Energy Efficiency Industry Eyes
by Mary Duan
Silicon Valley's energy efficiency players are keeping an eye on Washington and the fate of a cash grant program that is due to expire this year.
Industry leaders in the energy efficiency space say the loss of the cash grants from the U.S. Treasury Department could mean a loss of business to them, making it more difficult for companies to afford pricey installations on solar panels, wind turbines or energy fuel cells.
The program is known as Internal Revenue Service Section 1603, a part of the American Recovery and Reinvestment Act.
Josh Richman, director of business development at venture-backed Bloom Energy Corp., which makes a fuel cell called the Bloom Energy Server, said customers have definitely benefited from the cash grants. Bloom customers include Cypress Semiconductor Corp., eBay Inc. and Google Inc.
Richman said Bloom has sold all of its fuel cell inventory for 2010, but the entire fuel cell and solar industries are closely watching what happens.
"The extension of this program is critically important," Richman said. "We're sharing the importance of this with our friends on the Hill, and they're very sympathetic."
Richman said there's a lot of discussion in the industry about extending the grant for two years; that amount of time will help provide market certainty for companies like Bloom.
It also will provide that certainty for customers who are evaluating whether to add solar or a fuel cell. They need to know the grants will be available, he said.
It's not a cheap decision. Each Bloom system costs upwards of $800,000, not including infrastructure and installation.
Alternative energy push by feds
The 1603 program allows businesses or schools that are installing solar, wind or fuel cells to recoup up to 30 percent of the total cost of a project.
The grant is given in the form of a cash payment to businesses and is taken in lieu of a tax credit. It doesn't apply to any residential projects. The program requires an application to the U.S. Treasury Department.
Legislation to extend the cash grants is pending, but is included in a yet-to-be introduced bill.
Lyndon Rive, co-founder and CEO of SolarCity, which on Sept. 20 announced it would be installing solar panels at 30 Wal-Mart stores in California and Arizona, said if the grant program doesn't get renewed, it could slow solar adoption. Available financing for solar projects is an important way to ensure America continues to adopt alternative forms of energy.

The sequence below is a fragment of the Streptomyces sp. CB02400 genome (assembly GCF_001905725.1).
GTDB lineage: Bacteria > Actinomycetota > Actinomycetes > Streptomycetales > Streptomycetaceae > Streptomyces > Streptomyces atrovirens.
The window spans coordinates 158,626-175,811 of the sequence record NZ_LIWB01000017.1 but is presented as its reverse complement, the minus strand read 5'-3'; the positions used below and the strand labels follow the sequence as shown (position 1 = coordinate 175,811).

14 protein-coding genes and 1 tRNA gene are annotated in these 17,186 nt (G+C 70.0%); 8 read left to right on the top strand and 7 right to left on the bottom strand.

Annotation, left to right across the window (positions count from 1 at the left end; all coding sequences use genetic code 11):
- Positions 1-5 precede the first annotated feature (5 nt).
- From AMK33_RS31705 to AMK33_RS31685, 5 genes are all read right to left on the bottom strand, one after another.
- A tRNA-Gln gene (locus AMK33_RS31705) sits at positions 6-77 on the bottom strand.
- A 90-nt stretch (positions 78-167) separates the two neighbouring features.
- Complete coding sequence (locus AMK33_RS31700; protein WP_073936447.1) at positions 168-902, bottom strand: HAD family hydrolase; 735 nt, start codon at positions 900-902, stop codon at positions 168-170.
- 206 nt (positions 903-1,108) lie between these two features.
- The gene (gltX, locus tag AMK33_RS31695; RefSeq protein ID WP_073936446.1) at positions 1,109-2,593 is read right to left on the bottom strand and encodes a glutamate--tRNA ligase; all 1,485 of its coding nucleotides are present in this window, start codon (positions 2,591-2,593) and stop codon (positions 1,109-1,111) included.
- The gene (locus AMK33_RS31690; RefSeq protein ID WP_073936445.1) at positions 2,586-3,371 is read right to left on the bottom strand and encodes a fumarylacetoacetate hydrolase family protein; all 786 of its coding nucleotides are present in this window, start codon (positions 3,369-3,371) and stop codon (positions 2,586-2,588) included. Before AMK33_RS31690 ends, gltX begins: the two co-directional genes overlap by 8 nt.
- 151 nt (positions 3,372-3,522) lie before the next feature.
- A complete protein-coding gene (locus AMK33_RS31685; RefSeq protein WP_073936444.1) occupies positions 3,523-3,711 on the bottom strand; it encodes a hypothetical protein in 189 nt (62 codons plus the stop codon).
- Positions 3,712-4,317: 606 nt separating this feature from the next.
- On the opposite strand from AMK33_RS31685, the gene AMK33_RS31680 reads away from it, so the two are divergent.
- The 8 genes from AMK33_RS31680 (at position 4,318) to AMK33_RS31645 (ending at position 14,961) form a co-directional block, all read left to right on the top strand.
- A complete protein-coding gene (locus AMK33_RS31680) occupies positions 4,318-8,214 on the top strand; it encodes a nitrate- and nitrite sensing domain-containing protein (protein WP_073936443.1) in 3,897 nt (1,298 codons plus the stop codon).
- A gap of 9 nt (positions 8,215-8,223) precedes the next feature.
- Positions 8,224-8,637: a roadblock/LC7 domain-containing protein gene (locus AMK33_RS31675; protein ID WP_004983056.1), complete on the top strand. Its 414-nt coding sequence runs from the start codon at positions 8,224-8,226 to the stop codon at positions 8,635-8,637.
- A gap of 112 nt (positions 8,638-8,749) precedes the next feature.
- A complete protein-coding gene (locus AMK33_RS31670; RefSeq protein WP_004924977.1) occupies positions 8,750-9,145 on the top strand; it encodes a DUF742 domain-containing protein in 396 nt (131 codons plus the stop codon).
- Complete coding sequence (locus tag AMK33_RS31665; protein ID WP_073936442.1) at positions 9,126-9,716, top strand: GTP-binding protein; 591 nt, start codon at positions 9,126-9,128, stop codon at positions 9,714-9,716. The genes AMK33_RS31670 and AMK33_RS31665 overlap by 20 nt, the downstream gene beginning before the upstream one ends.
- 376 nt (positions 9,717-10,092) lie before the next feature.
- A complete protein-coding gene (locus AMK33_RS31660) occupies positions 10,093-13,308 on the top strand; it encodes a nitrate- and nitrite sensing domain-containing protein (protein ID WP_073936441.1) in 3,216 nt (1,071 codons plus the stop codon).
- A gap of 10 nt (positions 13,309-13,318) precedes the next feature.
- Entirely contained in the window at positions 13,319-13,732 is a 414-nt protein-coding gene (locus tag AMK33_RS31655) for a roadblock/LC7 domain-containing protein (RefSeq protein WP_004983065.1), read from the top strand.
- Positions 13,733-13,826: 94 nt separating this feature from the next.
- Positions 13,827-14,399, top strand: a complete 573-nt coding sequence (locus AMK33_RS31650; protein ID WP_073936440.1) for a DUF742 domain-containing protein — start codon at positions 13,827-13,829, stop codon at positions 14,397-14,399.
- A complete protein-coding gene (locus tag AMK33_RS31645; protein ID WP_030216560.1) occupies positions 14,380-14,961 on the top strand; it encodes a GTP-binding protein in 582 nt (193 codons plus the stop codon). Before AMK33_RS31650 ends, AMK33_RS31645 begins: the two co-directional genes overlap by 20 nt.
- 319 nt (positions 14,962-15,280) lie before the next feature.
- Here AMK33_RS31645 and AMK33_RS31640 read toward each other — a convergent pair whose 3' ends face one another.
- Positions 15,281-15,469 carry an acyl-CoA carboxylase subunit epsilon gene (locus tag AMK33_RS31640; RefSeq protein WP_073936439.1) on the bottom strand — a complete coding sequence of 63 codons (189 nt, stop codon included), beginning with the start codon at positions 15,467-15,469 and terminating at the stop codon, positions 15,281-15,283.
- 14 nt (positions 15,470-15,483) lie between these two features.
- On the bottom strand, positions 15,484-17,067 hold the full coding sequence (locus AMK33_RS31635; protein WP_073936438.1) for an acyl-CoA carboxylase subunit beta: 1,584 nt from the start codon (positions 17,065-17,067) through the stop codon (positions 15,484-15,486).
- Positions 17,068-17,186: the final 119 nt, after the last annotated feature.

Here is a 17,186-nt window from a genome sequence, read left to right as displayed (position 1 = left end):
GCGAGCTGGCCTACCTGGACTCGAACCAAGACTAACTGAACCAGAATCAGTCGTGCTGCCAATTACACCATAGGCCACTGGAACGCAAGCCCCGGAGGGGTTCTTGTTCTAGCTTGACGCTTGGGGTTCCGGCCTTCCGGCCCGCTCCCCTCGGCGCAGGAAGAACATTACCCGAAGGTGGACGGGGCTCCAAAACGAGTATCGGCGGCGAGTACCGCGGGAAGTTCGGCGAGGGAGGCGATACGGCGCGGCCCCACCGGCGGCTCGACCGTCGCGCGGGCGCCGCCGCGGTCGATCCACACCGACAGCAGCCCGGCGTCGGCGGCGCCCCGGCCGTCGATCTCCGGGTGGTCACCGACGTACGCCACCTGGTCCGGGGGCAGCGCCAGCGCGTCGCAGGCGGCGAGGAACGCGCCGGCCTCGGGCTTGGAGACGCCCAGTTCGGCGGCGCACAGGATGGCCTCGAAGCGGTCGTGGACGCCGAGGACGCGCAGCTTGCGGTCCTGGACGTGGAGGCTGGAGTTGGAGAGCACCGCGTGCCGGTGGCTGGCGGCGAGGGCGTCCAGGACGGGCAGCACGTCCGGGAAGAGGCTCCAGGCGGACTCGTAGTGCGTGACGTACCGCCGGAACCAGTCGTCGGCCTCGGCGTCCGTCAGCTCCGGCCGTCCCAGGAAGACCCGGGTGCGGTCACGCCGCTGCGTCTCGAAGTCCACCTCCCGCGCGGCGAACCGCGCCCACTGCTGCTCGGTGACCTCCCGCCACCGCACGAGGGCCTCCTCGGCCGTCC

"We are keeping our eye on this," Rive said. "The federal government should extend it."
But while companies are pressing for its extension, some remain anxious about the prospect, considering Congress has yet to address it.
"Everyone is really nervous about it unless Congress extends it because this is essentially free money. It's a very compelling program," said James Su, a senior director at the accounting firm BDO Seidman LLP with an office in San Jose. "And with California such a hotbed for innovation, it definitely has a greater impact on us."
One problem with the looming deadline, Su said, is that these types of projects -- whether it's a solar installation or a fuel cell installation -- require planning and lead time. A project that starts in 2010 but isn't finished until next year can still qualify, but the project has to be at least under way.
"There is a recognition that these energy efficient strategies have to be implemented in the long haul," Su said. "It's a difficult type of thing to just squeeze in."
About $5.2 billion in grants have already been sent out or requested. In Nevada, geothermal company Ormat Technologies Inc. in September received a $108 million grant to expand its plant in North Brawley.
Jim Conlow, who heads the energy efficiency business unit of Sprig Electric Co. in San Jose, said that for customers installing projects, the grant can be worth hundreds of thousands -- or even millions -- of dollars depending on the size of the installation.
Sprig has a rapidly growing business in installing Bloom Energy Servers and electric vehicle charging stations, as well as energy efficient lighting.
"The recession was so bad, we need to continue these sorts of programs to pull us out of it. Ending it at the end of the year would be too soon," Conlow said. "There are a lot of projects that aren't approved yet, and people are still interested. There has been a rush of people trying to get things done."
The cash grant program is different from a related tax credit portion of IRS Section 1603. That carryover tax credit will continue for several years.
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